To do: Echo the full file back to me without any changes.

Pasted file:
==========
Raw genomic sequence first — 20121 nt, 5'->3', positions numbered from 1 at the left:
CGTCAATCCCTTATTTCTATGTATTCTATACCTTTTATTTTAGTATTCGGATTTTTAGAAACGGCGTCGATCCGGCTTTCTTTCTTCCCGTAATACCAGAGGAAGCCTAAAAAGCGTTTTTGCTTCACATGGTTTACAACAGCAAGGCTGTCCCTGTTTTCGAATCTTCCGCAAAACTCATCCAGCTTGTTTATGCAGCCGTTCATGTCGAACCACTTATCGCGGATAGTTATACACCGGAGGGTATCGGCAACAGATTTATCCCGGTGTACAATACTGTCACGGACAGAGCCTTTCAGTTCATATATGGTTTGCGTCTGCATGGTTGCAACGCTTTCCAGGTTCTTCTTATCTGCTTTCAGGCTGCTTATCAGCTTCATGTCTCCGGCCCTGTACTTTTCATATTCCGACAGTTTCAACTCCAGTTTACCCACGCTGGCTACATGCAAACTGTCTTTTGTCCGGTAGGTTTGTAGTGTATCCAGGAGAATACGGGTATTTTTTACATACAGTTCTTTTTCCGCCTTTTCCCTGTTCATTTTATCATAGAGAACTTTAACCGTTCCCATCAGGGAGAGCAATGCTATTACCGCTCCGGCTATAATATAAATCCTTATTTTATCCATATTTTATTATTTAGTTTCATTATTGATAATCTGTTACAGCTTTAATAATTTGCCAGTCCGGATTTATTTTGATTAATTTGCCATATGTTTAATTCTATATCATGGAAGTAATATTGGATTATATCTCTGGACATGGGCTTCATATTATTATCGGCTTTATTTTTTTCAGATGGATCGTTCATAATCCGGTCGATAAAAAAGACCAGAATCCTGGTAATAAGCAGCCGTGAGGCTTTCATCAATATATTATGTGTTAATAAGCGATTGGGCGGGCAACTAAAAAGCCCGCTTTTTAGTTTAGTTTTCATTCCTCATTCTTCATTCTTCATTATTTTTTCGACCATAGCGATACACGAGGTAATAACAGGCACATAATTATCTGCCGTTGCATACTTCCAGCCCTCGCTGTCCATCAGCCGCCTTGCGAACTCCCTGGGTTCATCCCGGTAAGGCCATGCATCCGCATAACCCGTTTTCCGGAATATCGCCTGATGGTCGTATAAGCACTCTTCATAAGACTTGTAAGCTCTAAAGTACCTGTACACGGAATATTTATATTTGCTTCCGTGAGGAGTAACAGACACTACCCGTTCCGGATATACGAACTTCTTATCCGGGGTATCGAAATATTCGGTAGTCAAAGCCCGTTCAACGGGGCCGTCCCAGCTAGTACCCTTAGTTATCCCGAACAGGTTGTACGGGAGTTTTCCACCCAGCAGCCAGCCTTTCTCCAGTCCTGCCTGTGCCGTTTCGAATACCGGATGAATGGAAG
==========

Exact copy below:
Raw genomic sequence first — 20121 nt, 5'->3', positions numbered from 1 at the left:
CGTCAATCCCTTATTTCTATGTATTCTATACCTTTTATTTTAGTATTCGGATTTTTAGAAACGGCGTCGATCCGGCTTTCTTTCTTCCCGTAATACCAGAGGAAGCCTAAAAAGCGTTTTTGCTTCACATGGTTTACAACAGCAAGGCTGTCCCTGTTTTCGAATCTTCCGCAAAACTCATCCAGCTTGTTTATGCAGCCGTTCATGTCGAACCACTTATCGCGGATAGTTATACACCGGAGGGTATCGGCAACAGATTTATCCCGGTGTACAATACTGTCACGGACAGAGCCTTTCAGTTCATATATGGTTTGCGTCTGCATGGTTGCAACGCTTTCCAGGTTCTTCTTATCTGCTTTCAGGCTGCTTATCAGCTTCATGTCTCCGGCCCTGTACTTTTCATATTCCGACAGTTTCAACTCCAGTTTACCCACGCTGGCTACATGCAAACTGTCTTTTGTCCGGTAGGTTTGTAGTGTATCCAGGAGAATACGGGTATTTTTTACATACAGTTCTTTTTCCGCCTTTTCCCTGTTCATTTTATCATAGAGAACTTTAACCGTTCCCATCAGGGAGAGCAATGCTATTACCGCTCCGGCTATAATATAAATCCTTATTTTATCCATATTTTATTATTTAGTTTCATTATTGATAATCTGTTACAGCTTTAATAATTTGCCAGTCCGGATTTATTTTGATTAATTTGCCATATGTTTAATTCTATATCATGGAAGTAATATTGGATTATATCTCTGGACATGGGCTTCATATTATTATCGGCTTTATTTTTTTCAGATGGATCGTTCATAATCCGGTCGATAAAAAAGACCAGAATCCTGGTAATAAGCAGCCGTGAGGCTTTCATCAATATATTATGTGTTAATAAGCGATTGGGCGGGCAACTAAAAAGCCCGCTTTTTAGTTTAGTTTTCATTCCTCATTCTTCATTCTTCATTATTTTTTCGACCATAGCGATACACGAGGTAATAACAGGCACATAATTATCTGCCGTTGCATACTTCCAGCCCTCGCTGTCCATCAGCCGCCTTGCGAACTCCCTGGGTTCATCCCGGTAAGGCCATGCATCCGCATAACCCGTTTTCCGGAATATCGCCTGATGGTCGTATAAGCACTCTTCATAAGACTTGTAAGCTCTAAAGTACCTGTACACGGAATATTTATATTTGCTTCCGTGAGGAGTAACAGACACTACCCGTTCCGGATATACGAACTTCTTATCCGGGGTATCGAAATATTCGGTAGTCAAAGCCCGTTCAACGGGGCCGTCCCAGCTAGTACCCTTAGTTATCCCGAACAGGTTGTACGGGAGTTTTCCACCCAGCAGCCAGCCTTTCTCCAGTCCTGCCTGTGCCGTTTCGAATACCGGATGAATGGAAG